When somebody says, “The Lost Generation,” there are immediate visuals culled up from the depths of our mind. For me, it’s something like the ghosts of World War I and II in my head, but everybody can see something different. The progenitor of this expression is Gertrude Stein, author and flamboyant artist who was curator and an important figure during the modernist movement. Let’s take a look:
Stein was born in Pennsylvania in 1874 but spent her youth in Passy, France and Oakland, California. Britannica writes, “She entered the society for the Collegiate Instruction of Women where she studied psychology with the philosopher William James and received her degree in 1989” (Britannica). She later studied at Johns Hopkins Medical School and then moved to Paris. The Poetry Foundation states that Stein was an important figure for “new moderns,” who were artists working between the two world wars, and these included Henri Matisse, Juan Gris, and Pablo Picasso. Perhaps Stein’s greatest contributions outside of her extremely experimental works included the gathering of “The Lost Generation,” who was a group of what would become classic writers in the previously mentioned modernist literature, including Ernest Hemingway, F. Scott Fitzgerald, Sherwood Anderson, and James Joyce.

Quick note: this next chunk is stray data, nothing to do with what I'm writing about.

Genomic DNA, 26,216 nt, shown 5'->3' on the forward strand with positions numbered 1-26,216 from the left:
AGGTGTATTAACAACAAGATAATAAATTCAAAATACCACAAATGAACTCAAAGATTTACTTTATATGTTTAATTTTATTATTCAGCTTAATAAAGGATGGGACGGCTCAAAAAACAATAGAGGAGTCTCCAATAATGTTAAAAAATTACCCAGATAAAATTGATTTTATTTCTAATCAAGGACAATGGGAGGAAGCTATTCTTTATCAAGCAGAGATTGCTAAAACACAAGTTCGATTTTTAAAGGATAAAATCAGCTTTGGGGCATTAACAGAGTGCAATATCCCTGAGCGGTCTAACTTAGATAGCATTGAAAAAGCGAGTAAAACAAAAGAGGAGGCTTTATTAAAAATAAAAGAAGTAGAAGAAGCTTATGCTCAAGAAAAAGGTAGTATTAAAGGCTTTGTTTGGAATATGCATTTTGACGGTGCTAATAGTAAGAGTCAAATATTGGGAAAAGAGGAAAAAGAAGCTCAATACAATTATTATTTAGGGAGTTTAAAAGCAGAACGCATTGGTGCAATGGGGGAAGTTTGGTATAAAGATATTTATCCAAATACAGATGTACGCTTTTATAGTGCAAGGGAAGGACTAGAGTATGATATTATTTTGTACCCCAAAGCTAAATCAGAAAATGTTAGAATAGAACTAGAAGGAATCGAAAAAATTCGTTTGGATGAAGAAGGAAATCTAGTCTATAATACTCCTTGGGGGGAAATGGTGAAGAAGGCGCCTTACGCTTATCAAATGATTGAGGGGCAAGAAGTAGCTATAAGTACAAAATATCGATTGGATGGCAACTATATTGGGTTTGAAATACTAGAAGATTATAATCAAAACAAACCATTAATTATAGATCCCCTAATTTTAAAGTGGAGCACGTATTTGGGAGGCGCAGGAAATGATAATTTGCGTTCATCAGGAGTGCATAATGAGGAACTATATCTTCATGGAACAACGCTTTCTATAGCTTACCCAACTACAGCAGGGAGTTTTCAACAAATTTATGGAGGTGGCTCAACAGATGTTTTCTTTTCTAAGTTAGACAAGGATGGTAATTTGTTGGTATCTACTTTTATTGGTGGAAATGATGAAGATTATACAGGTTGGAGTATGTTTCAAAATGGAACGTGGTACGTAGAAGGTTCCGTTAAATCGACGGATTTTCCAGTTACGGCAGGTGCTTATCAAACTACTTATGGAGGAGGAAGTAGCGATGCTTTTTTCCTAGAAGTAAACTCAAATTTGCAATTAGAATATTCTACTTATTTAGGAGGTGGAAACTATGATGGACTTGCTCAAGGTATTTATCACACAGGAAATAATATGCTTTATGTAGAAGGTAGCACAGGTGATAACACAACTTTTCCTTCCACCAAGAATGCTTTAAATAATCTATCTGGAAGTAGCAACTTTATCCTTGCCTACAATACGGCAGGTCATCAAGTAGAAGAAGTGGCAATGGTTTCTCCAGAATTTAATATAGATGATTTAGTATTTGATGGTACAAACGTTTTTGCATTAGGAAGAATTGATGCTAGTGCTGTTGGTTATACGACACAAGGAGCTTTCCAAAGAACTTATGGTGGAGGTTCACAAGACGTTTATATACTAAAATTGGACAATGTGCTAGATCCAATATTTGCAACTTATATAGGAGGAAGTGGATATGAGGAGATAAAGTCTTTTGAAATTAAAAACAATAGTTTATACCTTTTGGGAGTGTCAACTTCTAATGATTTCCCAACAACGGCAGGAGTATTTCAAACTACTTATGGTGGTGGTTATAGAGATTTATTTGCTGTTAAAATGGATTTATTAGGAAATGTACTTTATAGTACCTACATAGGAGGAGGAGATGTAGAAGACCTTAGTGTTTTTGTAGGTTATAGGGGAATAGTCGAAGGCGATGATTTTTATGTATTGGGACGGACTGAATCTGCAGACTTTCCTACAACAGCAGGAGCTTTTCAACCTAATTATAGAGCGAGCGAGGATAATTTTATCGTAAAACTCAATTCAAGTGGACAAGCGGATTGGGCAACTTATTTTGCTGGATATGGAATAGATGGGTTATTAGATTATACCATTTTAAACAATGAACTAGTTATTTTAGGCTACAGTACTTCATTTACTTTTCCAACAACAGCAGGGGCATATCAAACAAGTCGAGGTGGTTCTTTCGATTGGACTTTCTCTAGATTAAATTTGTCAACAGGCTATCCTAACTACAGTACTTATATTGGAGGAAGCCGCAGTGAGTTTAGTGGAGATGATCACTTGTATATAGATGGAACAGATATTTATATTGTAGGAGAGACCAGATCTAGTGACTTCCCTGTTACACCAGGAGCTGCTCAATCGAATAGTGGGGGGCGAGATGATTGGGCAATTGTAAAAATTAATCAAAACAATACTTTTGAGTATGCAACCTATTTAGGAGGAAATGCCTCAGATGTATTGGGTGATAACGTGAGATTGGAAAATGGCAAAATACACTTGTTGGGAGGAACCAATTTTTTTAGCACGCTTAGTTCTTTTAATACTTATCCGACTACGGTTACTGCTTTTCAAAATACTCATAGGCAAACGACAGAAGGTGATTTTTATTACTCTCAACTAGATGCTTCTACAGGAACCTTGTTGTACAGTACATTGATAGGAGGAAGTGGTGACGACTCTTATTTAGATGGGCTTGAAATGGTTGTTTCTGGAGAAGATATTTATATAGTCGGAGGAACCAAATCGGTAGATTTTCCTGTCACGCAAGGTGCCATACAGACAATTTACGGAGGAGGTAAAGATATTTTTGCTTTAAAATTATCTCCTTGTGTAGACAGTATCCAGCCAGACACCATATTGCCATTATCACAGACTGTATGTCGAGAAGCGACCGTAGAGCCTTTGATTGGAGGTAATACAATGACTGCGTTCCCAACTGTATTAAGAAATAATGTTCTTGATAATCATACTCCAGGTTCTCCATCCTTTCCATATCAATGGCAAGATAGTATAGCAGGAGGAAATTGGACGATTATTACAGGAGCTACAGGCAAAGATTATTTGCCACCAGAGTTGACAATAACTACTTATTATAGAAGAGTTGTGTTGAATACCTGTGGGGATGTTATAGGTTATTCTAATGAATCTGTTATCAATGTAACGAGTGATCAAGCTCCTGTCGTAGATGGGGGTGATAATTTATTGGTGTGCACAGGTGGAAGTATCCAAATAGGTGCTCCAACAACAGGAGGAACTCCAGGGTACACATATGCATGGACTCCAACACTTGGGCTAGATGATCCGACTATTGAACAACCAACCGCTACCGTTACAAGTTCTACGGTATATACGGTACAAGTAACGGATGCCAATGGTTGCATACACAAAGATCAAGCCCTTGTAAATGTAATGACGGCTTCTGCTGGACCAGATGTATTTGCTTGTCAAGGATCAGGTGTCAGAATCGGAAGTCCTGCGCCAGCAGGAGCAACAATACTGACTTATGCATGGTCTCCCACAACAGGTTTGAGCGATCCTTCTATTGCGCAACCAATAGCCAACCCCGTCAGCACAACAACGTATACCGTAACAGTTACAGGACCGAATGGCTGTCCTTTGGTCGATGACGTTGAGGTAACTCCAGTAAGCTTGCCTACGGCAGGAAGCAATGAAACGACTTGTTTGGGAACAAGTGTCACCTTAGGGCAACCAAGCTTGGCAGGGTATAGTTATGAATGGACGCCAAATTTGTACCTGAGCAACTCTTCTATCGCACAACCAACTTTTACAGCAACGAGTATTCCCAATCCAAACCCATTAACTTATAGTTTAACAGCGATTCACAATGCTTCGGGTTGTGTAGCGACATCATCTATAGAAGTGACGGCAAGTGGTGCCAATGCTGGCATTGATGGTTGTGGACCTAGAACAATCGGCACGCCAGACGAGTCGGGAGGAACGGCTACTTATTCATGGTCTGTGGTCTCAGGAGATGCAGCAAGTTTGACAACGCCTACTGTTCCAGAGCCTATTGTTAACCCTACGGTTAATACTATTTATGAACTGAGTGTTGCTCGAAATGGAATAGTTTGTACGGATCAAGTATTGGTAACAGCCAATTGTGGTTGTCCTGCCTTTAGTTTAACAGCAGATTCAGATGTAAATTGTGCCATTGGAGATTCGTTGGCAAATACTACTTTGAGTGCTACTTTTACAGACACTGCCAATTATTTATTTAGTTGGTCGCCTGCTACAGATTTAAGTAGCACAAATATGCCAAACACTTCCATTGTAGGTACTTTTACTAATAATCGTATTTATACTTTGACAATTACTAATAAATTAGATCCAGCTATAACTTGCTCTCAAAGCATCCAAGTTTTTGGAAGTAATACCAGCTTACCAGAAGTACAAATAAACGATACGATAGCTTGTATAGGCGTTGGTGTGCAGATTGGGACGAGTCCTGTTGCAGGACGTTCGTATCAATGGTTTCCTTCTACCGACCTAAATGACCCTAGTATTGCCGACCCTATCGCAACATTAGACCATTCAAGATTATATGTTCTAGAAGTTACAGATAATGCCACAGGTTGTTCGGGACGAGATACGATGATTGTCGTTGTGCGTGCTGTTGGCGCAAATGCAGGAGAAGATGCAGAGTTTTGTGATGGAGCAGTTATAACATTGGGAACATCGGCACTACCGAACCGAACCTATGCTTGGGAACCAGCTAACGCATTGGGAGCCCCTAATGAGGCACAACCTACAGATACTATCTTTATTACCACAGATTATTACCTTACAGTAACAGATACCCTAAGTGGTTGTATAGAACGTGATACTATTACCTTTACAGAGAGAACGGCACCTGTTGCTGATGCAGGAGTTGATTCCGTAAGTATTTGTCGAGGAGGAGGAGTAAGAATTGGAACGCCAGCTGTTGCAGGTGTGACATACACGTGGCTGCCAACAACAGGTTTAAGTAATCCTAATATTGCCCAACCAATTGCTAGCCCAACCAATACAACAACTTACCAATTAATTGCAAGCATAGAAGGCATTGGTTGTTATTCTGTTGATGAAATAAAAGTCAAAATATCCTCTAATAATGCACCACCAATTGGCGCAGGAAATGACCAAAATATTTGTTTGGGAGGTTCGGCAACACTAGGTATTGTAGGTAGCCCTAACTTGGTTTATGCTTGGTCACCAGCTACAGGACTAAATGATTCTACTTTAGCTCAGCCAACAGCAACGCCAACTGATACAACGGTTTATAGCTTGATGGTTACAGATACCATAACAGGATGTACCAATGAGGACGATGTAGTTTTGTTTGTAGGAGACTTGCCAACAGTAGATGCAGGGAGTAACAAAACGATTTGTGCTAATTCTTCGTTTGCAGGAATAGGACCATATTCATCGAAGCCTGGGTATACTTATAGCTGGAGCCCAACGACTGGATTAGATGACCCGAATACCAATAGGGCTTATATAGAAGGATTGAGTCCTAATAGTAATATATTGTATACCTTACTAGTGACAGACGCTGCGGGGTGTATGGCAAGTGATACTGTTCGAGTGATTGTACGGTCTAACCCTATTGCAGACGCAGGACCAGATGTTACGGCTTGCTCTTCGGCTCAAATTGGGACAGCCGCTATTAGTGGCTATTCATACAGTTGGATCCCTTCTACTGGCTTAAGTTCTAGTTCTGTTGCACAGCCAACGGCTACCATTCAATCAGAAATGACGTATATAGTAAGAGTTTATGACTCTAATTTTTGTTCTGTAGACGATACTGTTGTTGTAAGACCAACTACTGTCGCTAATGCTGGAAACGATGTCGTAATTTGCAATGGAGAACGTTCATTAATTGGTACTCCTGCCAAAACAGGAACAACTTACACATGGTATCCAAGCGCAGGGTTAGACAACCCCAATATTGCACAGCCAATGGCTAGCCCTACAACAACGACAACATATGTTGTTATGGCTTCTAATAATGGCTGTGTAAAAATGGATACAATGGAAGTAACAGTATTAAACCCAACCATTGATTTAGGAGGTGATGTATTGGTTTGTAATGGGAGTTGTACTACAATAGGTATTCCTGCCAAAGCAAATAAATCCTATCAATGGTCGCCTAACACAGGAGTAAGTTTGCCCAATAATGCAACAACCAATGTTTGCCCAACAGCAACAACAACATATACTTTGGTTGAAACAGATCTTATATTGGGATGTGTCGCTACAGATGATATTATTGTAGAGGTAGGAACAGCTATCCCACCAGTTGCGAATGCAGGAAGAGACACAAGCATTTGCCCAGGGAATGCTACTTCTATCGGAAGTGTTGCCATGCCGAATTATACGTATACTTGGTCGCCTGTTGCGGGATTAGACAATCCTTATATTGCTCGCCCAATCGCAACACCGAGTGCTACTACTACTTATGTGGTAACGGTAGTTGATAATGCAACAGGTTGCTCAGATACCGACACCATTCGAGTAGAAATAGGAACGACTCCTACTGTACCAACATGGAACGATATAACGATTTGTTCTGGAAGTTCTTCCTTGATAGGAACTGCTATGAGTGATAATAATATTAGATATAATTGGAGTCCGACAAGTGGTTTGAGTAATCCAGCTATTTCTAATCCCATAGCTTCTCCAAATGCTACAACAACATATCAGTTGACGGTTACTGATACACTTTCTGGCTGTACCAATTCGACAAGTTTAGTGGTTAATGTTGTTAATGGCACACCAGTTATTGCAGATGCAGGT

“What these creators achieved in the visual arts, Stein attempted in her writing. A bold experimenter and self-proclaimed genius, she rejected the linear, time-oriented writing characteristic of the 19th century for a spatial, process-oriented, specifically 20th-ccentury literature,” (Poetryfoundation.org). Her only commercially successful novel was The Autobiography of Alice B. Toklas (1933) but as biography.com states, “Though critical opinion is divided on stein’s various writings, the imprint of her strong witty personality survives, as does her influence on contemporary literature” (Biography.com).